Dec. 1st, 2018

Nail Junkie

Dec. 1st, 2018 01:11 am
mellicious: pink manicure (nails)
Hi, I'm Mel and I'm a nail junkie.
 
Wanna know what I have on my nails right now? It has many layers - base coat, a couple of layers of KL Polish Cozy In There? and then top-coat - that's the first stage. I wore that for a couple of days and it was chipping so I patched up the chips a bit and then I added a new polish: KL Polish Pisces. Cozy In There (yes, it's a Walking Dead reference) is a blue-gray creme; Pisces is a blue-green shimmer (water-colors, see) so they played very nicely with each other. And I had another new polish I wanted to play with, so one thumbnail also has a coat of a top-coat called Rustling Leaves. It's coppery-looking flakes, and it's very pretty. I'm currently contemplating whether to start over or to just slap Rustling Leaves on top of it all for the weekend.
 
(I own a polish called Nail Junkie. It's a Sinful Colors polish, which means you used to could buy it at Walgreen's etc. for $1.99, but they don't make it any more so now you can't.)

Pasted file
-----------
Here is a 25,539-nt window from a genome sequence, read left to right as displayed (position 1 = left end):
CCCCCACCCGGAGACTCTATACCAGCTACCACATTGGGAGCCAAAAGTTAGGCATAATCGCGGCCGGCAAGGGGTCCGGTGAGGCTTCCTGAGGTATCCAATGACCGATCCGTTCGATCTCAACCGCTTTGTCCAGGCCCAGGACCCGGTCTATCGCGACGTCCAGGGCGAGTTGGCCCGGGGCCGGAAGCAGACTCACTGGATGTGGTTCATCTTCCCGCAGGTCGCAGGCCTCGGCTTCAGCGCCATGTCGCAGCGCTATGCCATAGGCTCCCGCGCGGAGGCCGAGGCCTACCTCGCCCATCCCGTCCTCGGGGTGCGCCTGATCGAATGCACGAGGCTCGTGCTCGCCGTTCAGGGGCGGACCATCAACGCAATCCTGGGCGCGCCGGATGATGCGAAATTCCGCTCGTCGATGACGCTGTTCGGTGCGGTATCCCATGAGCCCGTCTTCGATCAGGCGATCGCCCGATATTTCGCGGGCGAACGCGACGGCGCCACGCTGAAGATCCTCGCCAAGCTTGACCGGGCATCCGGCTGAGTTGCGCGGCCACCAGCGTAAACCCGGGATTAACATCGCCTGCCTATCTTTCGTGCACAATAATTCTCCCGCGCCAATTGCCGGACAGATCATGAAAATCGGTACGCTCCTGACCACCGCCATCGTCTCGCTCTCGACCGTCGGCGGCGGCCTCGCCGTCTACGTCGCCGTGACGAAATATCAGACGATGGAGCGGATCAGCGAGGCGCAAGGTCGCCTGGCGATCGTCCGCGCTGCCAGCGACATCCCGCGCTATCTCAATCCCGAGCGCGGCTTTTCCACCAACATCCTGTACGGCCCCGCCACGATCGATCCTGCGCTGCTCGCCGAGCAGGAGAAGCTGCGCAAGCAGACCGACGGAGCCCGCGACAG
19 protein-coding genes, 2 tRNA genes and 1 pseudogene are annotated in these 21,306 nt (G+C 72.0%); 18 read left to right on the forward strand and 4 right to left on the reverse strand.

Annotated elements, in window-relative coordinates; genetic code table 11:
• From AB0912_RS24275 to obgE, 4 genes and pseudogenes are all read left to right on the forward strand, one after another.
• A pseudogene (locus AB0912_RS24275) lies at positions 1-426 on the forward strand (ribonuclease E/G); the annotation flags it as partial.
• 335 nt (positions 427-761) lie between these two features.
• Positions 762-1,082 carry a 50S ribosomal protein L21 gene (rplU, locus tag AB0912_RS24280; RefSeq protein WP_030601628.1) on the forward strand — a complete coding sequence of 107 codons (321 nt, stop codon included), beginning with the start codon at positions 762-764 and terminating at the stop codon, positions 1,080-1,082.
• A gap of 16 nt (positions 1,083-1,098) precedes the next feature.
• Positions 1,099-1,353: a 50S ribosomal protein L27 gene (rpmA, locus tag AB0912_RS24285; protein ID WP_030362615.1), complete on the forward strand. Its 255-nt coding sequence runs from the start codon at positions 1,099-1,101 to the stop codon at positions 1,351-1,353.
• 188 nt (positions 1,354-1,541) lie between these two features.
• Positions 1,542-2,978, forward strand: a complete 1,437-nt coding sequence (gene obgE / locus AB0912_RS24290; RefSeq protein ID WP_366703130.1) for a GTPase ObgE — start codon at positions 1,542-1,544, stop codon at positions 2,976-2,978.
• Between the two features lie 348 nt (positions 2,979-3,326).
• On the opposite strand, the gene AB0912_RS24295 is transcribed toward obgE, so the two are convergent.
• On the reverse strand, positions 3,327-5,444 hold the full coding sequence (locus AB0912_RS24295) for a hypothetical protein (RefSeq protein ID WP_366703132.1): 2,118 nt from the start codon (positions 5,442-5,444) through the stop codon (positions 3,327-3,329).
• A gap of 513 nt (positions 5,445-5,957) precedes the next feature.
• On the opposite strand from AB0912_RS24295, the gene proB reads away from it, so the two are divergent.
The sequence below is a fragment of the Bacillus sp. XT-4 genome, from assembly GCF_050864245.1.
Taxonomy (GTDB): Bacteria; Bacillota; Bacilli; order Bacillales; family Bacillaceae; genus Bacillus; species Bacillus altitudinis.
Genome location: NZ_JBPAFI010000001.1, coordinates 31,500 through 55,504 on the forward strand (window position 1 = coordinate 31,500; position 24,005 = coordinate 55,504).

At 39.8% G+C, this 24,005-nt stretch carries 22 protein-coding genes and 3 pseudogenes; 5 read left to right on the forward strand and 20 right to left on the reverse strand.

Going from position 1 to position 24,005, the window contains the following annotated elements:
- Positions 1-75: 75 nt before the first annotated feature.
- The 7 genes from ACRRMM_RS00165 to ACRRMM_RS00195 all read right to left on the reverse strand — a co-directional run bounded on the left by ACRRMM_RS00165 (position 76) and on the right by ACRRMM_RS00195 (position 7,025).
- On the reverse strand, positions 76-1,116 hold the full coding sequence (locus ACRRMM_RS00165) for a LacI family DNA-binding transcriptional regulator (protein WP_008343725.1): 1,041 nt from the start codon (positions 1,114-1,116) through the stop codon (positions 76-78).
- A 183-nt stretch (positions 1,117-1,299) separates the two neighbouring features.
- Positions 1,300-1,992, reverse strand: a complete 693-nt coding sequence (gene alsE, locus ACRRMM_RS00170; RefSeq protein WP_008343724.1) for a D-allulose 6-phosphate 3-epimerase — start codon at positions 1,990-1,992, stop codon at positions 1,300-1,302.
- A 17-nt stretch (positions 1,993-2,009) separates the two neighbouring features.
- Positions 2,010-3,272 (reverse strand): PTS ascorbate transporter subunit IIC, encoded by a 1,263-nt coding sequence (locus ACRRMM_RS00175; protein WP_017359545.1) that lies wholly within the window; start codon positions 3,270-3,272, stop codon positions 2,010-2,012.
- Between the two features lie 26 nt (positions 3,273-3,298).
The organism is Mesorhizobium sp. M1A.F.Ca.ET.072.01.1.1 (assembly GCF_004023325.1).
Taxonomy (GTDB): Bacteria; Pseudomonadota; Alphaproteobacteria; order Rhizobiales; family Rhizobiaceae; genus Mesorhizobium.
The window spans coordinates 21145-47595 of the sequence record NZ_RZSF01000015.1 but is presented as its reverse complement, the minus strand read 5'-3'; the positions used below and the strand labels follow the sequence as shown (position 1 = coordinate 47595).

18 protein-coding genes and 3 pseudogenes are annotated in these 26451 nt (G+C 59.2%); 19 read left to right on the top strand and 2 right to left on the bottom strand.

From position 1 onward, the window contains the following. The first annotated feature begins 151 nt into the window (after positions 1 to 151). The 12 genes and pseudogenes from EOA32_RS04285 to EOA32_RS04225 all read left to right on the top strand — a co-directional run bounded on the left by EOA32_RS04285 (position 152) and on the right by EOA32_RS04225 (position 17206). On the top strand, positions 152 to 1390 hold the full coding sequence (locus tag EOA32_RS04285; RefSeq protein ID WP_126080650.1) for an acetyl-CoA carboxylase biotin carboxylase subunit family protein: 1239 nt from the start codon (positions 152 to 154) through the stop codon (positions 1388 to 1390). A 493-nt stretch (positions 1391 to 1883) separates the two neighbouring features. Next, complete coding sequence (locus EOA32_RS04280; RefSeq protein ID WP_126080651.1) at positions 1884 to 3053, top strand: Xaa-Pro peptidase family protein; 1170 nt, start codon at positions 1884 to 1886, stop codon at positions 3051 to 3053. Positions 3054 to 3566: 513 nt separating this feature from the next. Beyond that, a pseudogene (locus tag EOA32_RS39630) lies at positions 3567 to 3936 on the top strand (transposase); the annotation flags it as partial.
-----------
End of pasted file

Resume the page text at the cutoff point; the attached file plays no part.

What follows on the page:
Anyway, this isn't actually what I was intending to talk about. I was thinking about it on the way home from work and I was thinking about, among other things, the reason I buy polishes instead of getting manicures. (A guy at work asked me once - in the hearing of his girlfriend, presumably because he expected a different answer - if I saved a lot of money doing my own nails, and I said, "Not the way I do it." That's because I own many, many bottles of nail polish, and while I'm partial to buying stuff on sale, I'm pretty sure the average price is considerably above $1.99.)

You could say I have issues with what I let people do to my body. Nails, hair, massages, all of that kind of thing - it's not actually that I'm averse to being touched, so much as that I'm, well, a little bit of a control freak, I guess? I want to control the way I'm touched and whether you buff my nails and what you do to my hair and my eyebrows (do you know how badly some people have wanted to play with my eyebrows? and they didn't seem to realize that that was at all strange). Yeah, I guess it comes down to control, now that I think about it. I'm sure we could tie that back to my childhood and blah blah blah but let's not go there.
 
Hmm, okay, that's not quite where I meant this to go either. But most of the people that are reading this are probably the same people that have been doing (or just reading) Holidailies for years and it's probably not news to most of you that I'm a little wacky. I was tempted to backspace over part of the parargraph above but I think I'll let it sit.
 
So hi, I'm Mel. Don't try to buff my nails.


 (Some links: KL Polish, Rustling Leaves, somebody else's pictures of Nail Junkie, my own nail blog)
mellicious: "I think the subtext here is rapidly becoming text." (Buffy quote - subtext)